We visited a place called the Temple of Literature. In the eleventh century it was a school, today it is a temple where Confucius is worshipped. Under a pavilion there were rows and rows of stone turtles with giant slabs of stone resting on their backs. Carved on these were the names of graduates, to honor their achievement. In Vietnam, turtles symbolize longevity. Four important animals in the culture are the turtle, the phoenix, the lion, and the unicorn, which looks nothing like our unicorn. In Vietnam the unicorn is portrayed with a lion’s head and a dragon’s body, with a small horn on the forehead. There are also five important elements in Buddhism: water, earth, fire, metal and wood. While I could have easily learned these things with a quick look on Google, I don’t know if I’d retain the information or care much about it, until I saw the temples with their curling incense smoke and saw the people, worshipping in such a different way.

As we were leaving, we happened upon a group of traditional musicians playing some very odd instruments. One was made up of bamboo pipes, a woman clapped her hands in front of them, forcing air through the pipes to make different notes. They reminded me of our plastic set of boomwhackers back home. Another instrument was made from one long string. The woman played at different places on this string to make different notes, and she could also affect the note by bending a stick on one end. There was a xylophone made of bamboo that hung like a hammock as well. The music was not what I would call beautiful, but it was interesting and different. The kids talked us into buying a CD, and the music playing on the slideshows for Vietnam are off the CD if you want to hear how it sounds.

We ate lunch at a restaurant where very poor teens are given a chance to learn to cook and serve, to ultimately get a job in a hotel or restaurant. The food was good, and while the waiter and waitress didn’t speak much English, we communicated just fine. After lunch, we returned to the hotel, where we mounted “cyclos”. These are bicycles with a seat attached to the front. I rode with Nate, Clay rode with Benji, and Alayna had one all to herself.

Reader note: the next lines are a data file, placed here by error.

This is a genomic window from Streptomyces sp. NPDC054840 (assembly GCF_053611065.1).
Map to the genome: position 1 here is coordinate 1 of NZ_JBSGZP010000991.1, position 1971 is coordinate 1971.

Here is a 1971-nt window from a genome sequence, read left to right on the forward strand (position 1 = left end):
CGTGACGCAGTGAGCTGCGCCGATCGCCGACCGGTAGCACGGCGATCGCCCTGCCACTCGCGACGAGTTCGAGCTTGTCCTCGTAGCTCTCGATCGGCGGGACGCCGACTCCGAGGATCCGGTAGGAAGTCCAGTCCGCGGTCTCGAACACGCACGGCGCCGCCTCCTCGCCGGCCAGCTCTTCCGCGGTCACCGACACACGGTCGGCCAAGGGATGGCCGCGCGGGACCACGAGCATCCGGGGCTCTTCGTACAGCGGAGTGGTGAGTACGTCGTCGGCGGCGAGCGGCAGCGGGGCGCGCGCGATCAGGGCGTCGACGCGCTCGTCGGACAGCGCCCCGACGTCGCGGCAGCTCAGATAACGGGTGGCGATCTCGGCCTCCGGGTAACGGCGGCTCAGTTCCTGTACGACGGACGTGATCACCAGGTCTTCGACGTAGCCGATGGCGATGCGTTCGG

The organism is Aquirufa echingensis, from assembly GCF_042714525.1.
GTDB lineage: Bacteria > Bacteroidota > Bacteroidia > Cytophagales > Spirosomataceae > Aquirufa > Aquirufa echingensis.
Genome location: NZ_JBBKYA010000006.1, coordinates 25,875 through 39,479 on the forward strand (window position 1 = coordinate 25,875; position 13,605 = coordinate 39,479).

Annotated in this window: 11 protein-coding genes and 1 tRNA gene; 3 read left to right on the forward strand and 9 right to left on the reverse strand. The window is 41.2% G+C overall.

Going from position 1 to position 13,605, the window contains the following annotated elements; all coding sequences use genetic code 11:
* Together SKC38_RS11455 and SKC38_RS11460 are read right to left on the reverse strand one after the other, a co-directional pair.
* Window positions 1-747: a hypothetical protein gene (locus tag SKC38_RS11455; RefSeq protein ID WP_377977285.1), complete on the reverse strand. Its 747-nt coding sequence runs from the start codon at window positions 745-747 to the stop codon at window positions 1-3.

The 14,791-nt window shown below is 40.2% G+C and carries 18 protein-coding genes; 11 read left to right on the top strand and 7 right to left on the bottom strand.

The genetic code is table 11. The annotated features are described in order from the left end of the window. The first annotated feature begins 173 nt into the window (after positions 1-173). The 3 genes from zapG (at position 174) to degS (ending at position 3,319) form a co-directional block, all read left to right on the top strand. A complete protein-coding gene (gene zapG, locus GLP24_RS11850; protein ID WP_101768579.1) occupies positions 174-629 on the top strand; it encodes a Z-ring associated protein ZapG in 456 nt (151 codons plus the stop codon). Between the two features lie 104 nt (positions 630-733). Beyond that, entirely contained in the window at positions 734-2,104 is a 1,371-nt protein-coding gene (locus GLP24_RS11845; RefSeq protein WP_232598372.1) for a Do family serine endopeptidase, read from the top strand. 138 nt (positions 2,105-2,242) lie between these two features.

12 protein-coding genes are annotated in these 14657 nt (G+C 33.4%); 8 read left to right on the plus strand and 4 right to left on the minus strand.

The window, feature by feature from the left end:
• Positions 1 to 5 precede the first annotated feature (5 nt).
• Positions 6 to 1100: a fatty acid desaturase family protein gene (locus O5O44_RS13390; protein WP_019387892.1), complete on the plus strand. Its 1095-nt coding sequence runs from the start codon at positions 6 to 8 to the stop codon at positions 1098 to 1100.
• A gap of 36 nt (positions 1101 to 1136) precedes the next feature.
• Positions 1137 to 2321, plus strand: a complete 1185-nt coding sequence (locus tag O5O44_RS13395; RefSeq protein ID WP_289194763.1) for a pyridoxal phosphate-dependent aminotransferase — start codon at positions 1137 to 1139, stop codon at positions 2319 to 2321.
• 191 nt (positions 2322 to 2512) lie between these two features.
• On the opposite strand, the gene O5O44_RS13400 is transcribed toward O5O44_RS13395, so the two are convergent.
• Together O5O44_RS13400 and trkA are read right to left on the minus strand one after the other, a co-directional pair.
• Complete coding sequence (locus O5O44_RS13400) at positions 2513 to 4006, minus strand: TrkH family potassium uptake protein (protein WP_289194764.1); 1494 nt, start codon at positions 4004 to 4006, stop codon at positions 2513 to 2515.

Our cyclists pedaled very slowly through the streets, keeping a constant pace, parting the tide of motorcycles, cars, and other bicycles. We passed hundreds of tiny shops, the streets were often arranged by category. One street had party decorations for the upcoming Tet were being sold, another had all things made from metal, on another it was belts and accessories, and still another was brimming with vegetables. Street food was being sold, cooked over what looked like tiny Bunsen burners, meat sizzled and soup bubbled. Gathered around were tiny plastic stools, with people perched on them, eating out of bowls that were then returned and washed for the next person. We have not eaten this street food, a little worried about our stomachs, although I really want to perch on one of those little plastic stools before this trip is done.

I was glad we were on the cyclo, it looked like a hectic place to walk, the sidewalks were full, goods spilling over the curbs, and people often had to sidestep into the dangerous street just to pass. Nate asked if I would like to live here, and I replied “no way.” I couldn’t stand the noise and chaos in the streets every day. It is a nice place to visit, fascinating, so different, but this is not the place I would choose to live.

We rode the cyclo for an hour, and were dropped off outside a water puppet theater. We had tickets for the four o’clock show. The stage was made of water, with a backdrop of a palace. Musicians sat on an elevated platform to the side. They looked less than excited, the show has been taking place for 40 years and I guess they’ve done this a few thousand times, but despite the lack of excitement they were talented. The puppets were fascinating, they appeared from behind the backdrop, seemingly “floating” on the water stage, attached to long poles. Some spun, they twisted and interacted with each other, and Benji was on the edge of his seat the entire time, even though it was all in Vietnamese and sometimes we weren’t sure what was going on. Most of the story lines were pretty simple, a boy trying to catch a fish, a graduation parade or swans mating. I could see the wheels turning in Alayna’s head, how could she make these puppets back home and put on a water puppet show at the lake?